25. Harrison Musgrave (215 points, 24 ballots)
Musgrave was a breakout pitcher for the Rockies in 2015, emerging out of relative obscurity (he was an eighth round pick who had already undergone Tommy John surgery) to pitch very well in High-A Modesto and Double-A New Britain. In all, he threw 147 1/3 innings of 2.99 ERA ball with a respectable 1.14 WHIP, 8.2 K/9, and 2.0 BB/9. This year, the burly 24-year-old lefty starter repeated Double-A, but he quickly received a promotion to Triple-A Albuquerque after 40 1/3 strong frames in Hartford (1.79 ERA, 0.69 WHIP).
With the Isotopes, Musgrave faced a very difficult pitching environment in the Pacific Coast League and a step up in competition against players that were on average 2.7 years older than him. In 113 Triple-A innings over 19 starts, Musgrave had a respectable 4.30 ERA but a 5.40 FIP. Musgrave's pedestrian 6.3 K/9 rate and an elevated 3.2 BB/9 rate fueled that discrepancy. The fact he showed reverse platoon splits (in a small sample, admittedly) is also worrying—lefties hit .319 off Musgrave compared to .253 for righties. The good news was that Musgrave improved down the stretch, including a 2.67 ERA over 30 1/3 innings in August.
In any case, Musgrave was the fastest player from the 2014 Rockies draft class to reach Triple-A because he has repeatedly shown himself to be a polished innings eater option should his number be called.
Musgrave's fastball usually hovers around 90 mph and tops out around 93, but it's effective because he commands it and hides it well with his deceptive delivery. It also plays well off his best pitch, a changeup that often tumbles at the plate. He has yet to find a reliable breaking ball, with his slider featuring more promise than his curveball.
While Musgrave won't blow hitters away, he pounds the strike zone and competes. He's pretty much a finished product at age 24, so his ceiling looks limited as a back-of-the-rotation starter, but he's also a safe bet to reach it.
John Sickels of Minor League Ball gave Musgrave a C+ grade entering the 2016 season, but noted that his flyball tendencies would hurt him—especially in Colorado:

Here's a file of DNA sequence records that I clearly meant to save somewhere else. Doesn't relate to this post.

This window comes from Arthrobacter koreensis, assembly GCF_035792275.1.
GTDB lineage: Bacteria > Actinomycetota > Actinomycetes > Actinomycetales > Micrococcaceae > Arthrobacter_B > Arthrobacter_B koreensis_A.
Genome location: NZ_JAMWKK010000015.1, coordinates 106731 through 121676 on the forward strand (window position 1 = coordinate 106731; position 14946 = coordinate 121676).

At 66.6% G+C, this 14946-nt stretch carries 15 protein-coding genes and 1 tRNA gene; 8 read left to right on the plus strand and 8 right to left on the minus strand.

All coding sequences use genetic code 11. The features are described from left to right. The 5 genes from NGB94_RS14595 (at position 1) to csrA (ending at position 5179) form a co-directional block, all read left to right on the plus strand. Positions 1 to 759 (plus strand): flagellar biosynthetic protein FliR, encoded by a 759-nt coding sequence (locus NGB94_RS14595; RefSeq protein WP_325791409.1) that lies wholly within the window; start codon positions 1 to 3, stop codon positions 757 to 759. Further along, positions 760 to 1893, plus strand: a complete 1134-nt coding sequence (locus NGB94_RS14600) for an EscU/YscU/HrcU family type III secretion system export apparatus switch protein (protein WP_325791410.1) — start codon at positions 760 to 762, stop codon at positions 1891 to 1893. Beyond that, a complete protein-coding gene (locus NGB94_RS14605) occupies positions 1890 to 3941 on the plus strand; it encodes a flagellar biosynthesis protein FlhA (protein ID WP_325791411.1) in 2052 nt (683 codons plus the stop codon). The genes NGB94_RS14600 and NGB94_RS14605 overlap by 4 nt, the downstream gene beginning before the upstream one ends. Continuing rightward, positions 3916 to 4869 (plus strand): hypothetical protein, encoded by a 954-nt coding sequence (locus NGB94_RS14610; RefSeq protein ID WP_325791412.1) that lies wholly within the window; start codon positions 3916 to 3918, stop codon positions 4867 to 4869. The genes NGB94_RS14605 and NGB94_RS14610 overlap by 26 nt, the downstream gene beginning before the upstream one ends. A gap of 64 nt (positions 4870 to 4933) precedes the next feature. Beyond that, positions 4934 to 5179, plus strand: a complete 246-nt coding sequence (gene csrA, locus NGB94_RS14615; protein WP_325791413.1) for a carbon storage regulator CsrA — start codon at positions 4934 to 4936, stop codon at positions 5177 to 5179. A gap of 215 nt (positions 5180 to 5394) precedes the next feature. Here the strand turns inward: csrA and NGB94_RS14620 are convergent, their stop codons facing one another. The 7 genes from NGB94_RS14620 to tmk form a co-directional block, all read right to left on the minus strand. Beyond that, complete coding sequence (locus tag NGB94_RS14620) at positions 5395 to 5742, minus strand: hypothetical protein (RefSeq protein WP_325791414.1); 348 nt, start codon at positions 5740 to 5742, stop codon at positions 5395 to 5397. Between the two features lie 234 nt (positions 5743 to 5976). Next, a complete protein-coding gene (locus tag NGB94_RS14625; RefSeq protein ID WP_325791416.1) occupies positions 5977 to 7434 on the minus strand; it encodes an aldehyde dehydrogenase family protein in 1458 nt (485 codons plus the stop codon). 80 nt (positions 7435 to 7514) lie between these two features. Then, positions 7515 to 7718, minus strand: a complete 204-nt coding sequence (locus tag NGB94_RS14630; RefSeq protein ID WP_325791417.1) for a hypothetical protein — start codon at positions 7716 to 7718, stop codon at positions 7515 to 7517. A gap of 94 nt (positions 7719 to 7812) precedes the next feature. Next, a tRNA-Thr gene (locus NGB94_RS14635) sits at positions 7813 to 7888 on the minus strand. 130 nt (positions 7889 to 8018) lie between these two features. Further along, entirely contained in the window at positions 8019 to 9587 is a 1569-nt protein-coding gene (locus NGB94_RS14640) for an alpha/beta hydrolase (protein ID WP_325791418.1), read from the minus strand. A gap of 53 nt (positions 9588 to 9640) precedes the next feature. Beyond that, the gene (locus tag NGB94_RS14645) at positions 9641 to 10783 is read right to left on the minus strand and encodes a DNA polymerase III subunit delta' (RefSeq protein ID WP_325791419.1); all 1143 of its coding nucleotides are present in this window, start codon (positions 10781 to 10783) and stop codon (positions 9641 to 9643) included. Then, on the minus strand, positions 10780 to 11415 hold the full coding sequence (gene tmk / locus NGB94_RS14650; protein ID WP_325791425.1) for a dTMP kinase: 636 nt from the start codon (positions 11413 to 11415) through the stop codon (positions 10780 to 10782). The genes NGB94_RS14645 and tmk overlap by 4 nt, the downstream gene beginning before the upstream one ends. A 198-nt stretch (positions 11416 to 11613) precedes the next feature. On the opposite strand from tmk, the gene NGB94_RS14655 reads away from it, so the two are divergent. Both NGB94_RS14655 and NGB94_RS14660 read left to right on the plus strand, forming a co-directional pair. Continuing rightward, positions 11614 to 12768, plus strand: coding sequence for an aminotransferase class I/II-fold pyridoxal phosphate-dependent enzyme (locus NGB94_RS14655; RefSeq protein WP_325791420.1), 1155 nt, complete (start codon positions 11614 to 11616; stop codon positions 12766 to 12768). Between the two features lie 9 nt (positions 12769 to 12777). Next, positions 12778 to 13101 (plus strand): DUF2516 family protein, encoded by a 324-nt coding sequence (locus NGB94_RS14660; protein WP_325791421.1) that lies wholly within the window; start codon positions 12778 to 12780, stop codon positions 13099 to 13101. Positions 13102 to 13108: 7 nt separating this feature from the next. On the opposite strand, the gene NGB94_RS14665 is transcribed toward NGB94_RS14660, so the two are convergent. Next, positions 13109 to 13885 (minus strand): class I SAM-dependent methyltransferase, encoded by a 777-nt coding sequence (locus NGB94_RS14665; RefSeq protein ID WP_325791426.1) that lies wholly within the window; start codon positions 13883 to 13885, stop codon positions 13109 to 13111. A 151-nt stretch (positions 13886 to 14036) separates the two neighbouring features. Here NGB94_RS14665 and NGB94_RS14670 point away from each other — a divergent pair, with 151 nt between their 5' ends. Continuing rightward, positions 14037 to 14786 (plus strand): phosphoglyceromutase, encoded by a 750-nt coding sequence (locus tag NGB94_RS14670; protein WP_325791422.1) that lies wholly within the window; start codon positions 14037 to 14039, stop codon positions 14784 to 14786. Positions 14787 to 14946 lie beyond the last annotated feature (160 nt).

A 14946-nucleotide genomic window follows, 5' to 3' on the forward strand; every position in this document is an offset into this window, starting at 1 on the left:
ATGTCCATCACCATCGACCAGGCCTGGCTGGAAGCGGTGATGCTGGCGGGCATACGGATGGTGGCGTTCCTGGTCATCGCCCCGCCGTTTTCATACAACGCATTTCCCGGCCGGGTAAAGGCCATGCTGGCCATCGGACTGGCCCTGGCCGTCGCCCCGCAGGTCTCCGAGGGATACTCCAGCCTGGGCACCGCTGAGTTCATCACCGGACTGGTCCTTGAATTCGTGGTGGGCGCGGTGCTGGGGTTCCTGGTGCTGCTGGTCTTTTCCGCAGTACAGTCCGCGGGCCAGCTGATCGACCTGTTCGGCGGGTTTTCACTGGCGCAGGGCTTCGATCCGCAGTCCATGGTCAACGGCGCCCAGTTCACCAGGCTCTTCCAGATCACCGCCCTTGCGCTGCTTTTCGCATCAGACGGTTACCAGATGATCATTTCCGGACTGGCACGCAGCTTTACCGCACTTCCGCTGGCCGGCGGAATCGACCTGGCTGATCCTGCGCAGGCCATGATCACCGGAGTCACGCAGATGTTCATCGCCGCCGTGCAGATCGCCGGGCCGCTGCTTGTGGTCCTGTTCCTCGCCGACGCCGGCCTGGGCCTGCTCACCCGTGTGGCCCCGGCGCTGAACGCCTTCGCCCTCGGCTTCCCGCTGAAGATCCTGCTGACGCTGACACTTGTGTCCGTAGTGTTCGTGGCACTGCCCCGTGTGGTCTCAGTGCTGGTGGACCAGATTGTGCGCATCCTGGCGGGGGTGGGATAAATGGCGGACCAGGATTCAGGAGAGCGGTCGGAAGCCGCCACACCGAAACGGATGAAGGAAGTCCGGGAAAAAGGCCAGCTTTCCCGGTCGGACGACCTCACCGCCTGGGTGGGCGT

Musgrave was an eighth round pick in 2014 from West Virginia University. He was hit pretty hard in his pro debut that summer but 2015 was much different. He opened in the Cal League (one level higher than expected before spring training began) and dominated. Moving up to Double-A didn’t change matters and he finished the season with a 13-5, 2.99 record with a 136/32 K/BB in 147 innings. Musgrave is not a blazer, featuring a fastball in the 88-92 range, but he has a plus change-up and his delivery makes the ball tough to pick up. Neither his slider nor his curveball is fully reliable but that hasn’t hurt him so far. One thing that probably will hurt him in this system: he is a definite fly ball pitcher vulnerable to homers when he makes a location mistake. I like Musgrave enough to go with a Grade C+ as a potential back-end starter but this will be a tough environment for him.
If Musgrave breaks through to Colorado, it will be as a spot starter or long man—a Chris Rusin-esque role. He might be ready to do that now, but Musgrave is the type of prospect who will need an opportunity for a spot start to arise to get a call-up. He’ll be Rule 5 eligible after the 2017 year, so it’s possible that if the Rockies want to add him to their 40 man roster they’ll add him and call him up in September.
In a crowded Rockies system with a number of higher upside arms, Musgrave just made it onto my personal list at 29. I'd give him a Future Value of 40 as a nod to his polish and the fact that he's near-ready MLB rotation depth—depth that doubtless will be needed in the next few seasons.